pivots of operations. I trust that the requisite expense for providing shelter at these posts will be authorized, the labor being performed by the troops. The timber will cost nothing. The posts that will be kept up during the winter in this district are as follows: Camp Lincoln, two companies, and supplies to be shipped to Crescent City; Fort Gaston, two companies, supplies shipped to Eureka; Camp Curtis, one company, supplies shipped to Eureka; Fort Humboldt, two companies, supplies shipped to Eureka; Fort Baker one company, supplies shipped to Eureka; Fort Bragg, one company, supplies shipped to Mendocino; post in Round Valley, one company, supplies shipped to MencociNumbers I found the discipline and instruction of the garrison at Fort Bragg (Company D, Second Infantry California Volunteers) in a highly satisfactory state, reflecting great credit upon Captain Hull, who is a very efficient officer. The discipline and drill at Camp Lincoln, near Smith's River (Major Curtis' post), I found to be admirable. The command there consists of Companies C and G, Second Infantry California Volunteers. At both these posts my visit was entirely unexpected. Of the 834 Indian prisoners taken up to the Smith's River Reservation from this post by Mr. Hanson, some 400 more or less escaped about the 24th ultimo, including Las-Sic and all the more turbulent among them. Major Curtis on being informed of their flight lost no time in sending Captain O'Brien's company in pursuit of them, which returned, as was tob e expected, entirely unsuccessful. The Indians had scattered in parties of two or three through the woods and chaparral in every direction. In this country if Indians have a few hours' start there are no troops in the world that can ever find them. I have now positive information that since then all or nearly all of the remainder of these Indians have stolen away from Smith's Valley in small parties in such a wayt as to be unperceived, and that they have all made their way back to their old haunts in Humboldt County, the bucks returning more hostile and dangerous than when they went away, having been robbed of all their young squaws on their way down by thge Klamath Indians, and being rendered reckless and desperate by the loss of their families. The few scattered settlers that have been willing heretofore to take their chances are now reported to be much alarmed and moving away. In short, the state of things is far worse than when we arrived. My previous reports will suffice, I think, to show that for this result neither I nor my officers and men are responsible. The truth is, two companies of State volunteers could be raised here, consisting of old hunters and mountaineers familiar with the habits of the Indians and accustomed to hutn them, that would be of far more service than a whole regiment of the finest troops in the world, no matter how active and zealous they might be. A party of Indians was reported two days ago to have been seen near Cooper's Mills, at about thirty-five miles from here. A detachment was immediately sent out in quest of them, but from past experience I have but little hope that they will be found. The number of Indian prisoners now at Fort Humboldt is forty-eight. In order that each post may have a medical officer I shall instruct Captain Douglas to employ the physician of the reservation of Round Valley. If this would violate any existing order I request to be informed of it without delay.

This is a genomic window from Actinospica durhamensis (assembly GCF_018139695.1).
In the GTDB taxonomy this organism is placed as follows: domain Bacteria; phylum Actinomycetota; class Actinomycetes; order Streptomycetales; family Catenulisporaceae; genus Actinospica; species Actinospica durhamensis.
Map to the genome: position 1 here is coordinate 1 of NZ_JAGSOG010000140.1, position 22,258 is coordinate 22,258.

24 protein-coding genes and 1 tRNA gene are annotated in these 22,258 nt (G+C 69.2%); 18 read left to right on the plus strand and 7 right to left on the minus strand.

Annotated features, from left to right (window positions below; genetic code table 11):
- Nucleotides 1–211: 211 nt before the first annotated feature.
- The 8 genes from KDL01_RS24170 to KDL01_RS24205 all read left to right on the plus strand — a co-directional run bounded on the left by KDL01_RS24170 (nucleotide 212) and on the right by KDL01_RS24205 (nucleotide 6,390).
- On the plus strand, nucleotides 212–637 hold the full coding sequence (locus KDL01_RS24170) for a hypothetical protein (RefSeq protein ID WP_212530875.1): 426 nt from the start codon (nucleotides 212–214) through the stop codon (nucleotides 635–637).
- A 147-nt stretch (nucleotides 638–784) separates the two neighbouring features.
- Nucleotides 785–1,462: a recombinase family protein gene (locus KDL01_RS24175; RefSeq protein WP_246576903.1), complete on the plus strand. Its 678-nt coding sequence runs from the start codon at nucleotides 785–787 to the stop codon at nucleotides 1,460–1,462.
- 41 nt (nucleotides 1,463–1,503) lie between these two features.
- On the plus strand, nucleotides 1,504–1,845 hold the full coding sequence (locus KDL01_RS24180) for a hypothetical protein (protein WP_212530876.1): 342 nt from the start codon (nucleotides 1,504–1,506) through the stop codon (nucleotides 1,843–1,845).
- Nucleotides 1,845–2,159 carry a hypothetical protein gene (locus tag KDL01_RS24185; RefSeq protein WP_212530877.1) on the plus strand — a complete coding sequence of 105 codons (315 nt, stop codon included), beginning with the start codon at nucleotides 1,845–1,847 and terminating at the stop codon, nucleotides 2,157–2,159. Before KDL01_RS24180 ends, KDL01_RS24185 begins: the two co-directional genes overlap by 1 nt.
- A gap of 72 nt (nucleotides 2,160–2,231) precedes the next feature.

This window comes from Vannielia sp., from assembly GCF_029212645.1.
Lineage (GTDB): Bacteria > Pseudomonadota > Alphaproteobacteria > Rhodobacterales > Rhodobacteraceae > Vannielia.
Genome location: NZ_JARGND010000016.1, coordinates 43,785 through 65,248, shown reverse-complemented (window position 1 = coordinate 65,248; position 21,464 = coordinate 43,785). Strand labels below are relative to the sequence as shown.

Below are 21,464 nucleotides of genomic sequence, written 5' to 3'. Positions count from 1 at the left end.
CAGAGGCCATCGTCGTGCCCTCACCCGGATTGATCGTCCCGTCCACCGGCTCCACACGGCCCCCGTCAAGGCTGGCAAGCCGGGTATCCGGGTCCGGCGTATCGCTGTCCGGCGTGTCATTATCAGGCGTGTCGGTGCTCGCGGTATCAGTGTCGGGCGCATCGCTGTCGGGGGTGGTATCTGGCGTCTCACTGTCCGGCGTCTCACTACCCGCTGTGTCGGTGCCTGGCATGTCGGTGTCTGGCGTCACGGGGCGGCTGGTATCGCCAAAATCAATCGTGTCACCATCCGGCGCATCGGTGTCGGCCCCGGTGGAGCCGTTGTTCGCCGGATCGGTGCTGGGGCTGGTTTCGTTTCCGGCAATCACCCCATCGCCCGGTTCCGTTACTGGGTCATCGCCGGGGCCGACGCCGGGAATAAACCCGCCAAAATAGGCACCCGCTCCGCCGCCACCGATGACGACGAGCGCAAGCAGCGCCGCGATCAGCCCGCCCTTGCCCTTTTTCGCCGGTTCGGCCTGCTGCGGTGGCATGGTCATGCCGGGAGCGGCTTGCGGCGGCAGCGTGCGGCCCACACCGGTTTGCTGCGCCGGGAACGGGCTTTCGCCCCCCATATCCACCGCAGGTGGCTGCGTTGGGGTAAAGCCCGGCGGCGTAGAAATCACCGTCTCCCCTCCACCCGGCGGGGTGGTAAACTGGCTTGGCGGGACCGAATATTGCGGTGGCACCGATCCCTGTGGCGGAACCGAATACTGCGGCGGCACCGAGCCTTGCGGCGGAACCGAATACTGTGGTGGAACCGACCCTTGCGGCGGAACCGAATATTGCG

I have the honor to be, very respectfully, your obedient servant,
FRANCIS J. LIPPITT,
Colonel Second Infantry California Volunteers,
Commanding Humboldt Military District.